Media

Proper Cultural Criticism for Serious Men: Introducing ‘Actually…’ Magazine

Blogging is all very well, but I think we can all agree that there’s a dearth of Serious Cultural Criticism these days. Happily, we’ve gotten word that some of our finest critics are putting together a new music magazine that will explain everything to lesser mortals — Actually… is a new home for the cultural explainers you never knew you were missing. We’re very excited to have gotten our hands on proofs of the cover and table of contents of the first issue. Click through to see what you’re going to learn, kids. … Read More

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Longform You Have to Read: Notorious Celebrity Profiles, From M.I.A. to Chris Evans

In a world where you have more options for satisfying your longform reading needs than ever, your friends here at Flavorwire are taking the time once a week to highlight some of the best that journalism has to offer. Whether they’re unified by topic, publication, writer, their status as classics, or just by a general feeling, these articles all have one thing in common: they’re essential reading. This week, we’re looking some of the most notorious celebrity profiles from then and now. … Read More

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Nicki Minaj Graces the Cover of Autumn/Winter ‘Dazed and Confused’

Nicki’s having a moment. With her collaboration with Beyoncé, three performances at this year’s VMA‘s, never-ending theorization about… Read More

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‘Cosmo’ Magazine Will Be Covering the Midterm Elections, Endorsing Pro-Choice Candidates

The midterm elections are coming, and Cosmopolitan magazine is starting a new initiative on Monday with a #CosmoVotes campaign. According… Read More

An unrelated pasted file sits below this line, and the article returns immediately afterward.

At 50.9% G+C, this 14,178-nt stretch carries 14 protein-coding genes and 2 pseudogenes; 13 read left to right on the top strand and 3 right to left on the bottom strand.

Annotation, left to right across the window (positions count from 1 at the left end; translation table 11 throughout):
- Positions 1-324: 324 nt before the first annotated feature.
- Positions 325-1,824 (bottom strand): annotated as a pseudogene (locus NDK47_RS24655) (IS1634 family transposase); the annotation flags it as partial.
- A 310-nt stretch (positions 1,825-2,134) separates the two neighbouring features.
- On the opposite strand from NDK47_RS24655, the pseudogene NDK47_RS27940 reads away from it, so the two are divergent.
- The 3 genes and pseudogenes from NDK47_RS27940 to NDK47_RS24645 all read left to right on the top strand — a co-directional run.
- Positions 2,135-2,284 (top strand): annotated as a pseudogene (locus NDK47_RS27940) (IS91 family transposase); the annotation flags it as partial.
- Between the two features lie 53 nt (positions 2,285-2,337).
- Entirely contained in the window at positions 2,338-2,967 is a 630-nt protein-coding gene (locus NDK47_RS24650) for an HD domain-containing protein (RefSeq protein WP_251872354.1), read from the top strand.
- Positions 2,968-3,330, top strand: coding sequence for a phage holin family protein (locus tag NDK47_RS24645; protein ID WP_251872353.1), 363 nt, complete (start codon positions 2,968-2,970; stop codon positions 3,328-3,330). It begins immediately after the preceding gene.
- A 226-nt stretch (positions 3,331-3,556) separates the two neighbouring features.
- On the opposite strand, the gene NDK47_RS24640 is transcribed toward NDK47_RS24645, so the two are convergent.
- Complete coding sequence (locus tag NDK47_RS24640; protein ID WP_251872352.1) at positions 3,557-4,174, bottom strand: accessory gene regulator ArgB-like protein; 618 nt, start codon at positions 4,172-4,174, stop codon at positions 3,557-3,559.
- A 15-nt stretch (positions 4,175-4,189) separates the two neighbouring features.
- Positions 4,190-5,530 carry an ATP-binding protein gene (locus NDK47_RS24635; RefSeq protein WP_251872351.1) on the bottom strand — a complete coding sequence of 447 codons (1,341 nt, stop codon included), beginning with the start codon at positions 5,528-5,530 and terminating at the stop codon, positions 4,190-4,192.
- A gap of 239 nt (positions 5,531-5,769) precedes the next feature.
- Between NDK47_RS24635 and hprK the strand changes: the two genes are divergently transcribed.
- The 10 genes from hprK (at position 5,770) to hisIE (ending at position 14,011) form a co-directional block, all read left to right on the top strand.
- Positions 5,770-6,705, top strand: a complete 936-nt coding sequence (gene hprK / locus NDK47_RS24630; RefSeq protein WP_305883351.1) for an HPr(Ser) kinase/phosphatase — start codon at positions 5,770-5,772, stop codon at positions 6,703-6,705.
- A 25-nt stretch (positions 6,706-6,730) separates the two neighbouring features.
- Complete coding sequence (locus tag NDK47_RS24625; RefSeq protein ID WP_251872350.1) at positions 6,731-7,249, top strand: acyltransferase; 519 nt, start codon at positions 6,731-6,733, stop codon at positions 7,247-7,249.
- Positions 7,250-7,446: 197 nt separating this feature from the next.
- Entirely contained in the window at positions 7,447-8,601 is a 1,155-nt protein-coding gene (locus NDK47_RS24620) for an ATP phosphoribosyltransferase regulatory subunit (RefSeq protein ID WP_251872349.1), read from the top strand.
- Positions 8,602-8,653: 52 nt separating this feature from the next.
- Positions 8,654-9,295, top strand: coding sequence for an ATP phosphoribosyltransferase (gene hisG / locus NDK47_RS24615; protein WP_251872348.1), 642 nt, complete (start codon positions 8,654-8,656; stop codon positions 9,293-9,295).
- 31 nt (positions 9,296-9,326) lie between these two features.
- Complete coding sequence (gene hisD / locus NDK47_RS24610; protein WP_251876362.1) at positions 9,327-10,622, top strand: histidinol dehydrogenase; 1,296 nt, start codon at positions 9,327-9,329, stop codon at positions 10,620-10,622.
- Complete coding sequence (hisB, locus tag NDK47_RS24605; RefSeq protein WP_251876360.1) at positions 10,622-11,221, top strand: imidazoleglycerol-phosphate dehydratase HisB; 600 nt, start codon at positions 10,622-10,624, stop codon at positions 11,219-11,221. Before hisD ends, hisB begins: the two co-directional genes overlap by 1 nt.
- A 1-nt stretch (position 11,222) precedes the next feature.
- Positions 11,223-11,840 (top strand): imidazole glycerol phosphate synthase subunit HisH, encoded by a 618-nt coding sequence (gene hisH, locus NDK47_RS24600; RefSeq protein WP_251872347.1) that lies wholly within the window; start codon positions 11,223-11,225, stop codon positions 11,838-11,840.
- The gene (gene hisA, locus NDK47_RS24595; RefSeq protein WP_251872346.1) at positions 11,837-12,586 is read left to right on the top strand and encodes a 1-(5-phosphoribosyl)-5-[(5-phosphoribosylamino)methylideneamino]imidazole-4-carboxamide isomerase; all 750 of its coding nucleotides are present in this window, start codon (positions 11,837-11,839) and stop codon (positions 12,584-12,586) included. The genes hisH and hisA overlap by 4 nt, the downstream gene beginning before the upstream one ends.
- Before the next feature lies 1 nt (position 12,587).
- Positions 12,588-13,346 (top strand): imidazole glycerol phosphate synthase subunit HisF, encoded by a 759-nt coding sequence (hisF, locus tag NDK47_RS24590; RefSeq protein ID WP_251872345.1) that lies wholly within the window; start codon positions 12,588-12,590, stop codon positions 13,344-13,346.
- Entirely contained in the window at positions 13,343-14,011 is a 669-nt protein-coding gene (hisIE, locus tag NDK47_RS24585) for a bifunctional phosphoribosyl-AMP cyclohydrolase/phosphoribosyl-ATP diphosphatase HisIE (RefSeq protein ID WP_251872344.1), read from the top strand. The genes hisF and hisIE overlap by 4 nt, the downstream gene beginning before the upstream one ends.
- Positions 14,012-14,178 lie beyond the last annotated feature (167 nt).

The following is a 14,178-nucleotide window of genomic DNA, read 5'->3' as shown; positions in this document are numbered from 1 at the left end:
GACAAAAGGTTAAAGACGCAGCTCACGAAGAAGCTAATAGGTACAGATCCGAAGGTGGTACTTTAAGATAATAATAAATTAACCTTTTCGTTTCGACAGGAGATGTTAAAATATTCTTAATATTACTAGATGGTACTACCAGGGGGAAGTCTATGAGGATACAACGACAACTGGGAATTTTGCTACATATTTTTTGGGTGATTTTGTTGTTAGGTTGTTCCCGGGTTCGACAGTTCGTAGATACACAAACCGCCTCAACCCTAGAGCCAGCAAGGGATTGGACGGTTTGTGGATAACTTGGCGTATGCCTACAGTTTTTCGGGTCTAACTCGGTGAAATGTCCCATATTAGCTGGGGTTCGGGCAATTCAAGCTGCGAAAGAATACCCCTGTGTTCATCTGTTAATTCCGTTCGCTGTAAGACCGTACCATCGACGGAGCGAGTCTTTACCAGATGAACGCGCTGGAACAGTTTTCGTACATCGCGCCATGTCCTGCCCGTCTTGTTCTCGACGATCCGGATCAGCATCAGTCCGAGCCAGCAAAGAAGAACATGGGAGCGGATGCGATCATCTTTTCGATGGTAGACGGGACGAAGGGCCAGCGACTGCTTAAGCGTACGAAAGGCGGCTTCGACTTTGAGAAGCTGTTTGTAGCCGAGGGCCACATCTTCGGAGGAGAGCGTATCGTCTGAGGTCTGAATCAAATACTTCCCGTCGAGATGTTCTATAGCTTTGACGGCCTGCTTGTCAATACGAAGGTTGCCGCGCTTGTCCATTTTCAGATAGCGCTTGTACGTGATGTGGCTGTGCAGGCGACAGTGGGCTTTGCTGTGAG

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Longform You Have to Read: Dana Goldstein on Education in America

In a world where you have more options for satisfying your longform reading needs than ever, your friends here at Flavorwire are taking the time once a week to highlight some of the best that journalism has to offer. Whether they’re unified by topic, publication, writer, their status as classics, or just by a general feeling, these articles all have one thing in common: they’re essential reading. This week, since America is going back to school with our new pencils and backpacks, we’re looking at Dana Goldstein’s journalism on education, policy, and politics. … Read More

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Why Do We Care More About CeeLo Green’s Rape Tweets Than the Real Accusations Against Him?

In the ongoing saga of famous men trying to redefine what constitutes rape, CeeLo Green recently detached his jawbone in order to get his foot farther down his own throat. His most salacious tweet was one that reportedly read: “Women who have really been raped REMEMBER!!!” Outlets ranging from the Los Angeles Times to Billboard to The Guardian to BuzzFeed have reported this quote as fact, all pointing to each other and/or this manual MT (modified retweet) from a user instead of a direct screenshot of CeeLo’s deleted tweet (something I haven’t seen turn up yet). Legitimacy of this specific tweet aside, Green undoubtedly offered up a handful of offensive tweets about date rape loosely veiled as dialogue with his fans, apologized for them, deleted them, and went back to mercilessly promoting his new music video all in the last few days. It’s an uncomfortable reality of our digital age, the way off-the-cuff tweets can hurt a celebrity’s reputation even more than a criminal paper trail — one that had been following Green for a little over two years by the time he took to Twitter. … Read More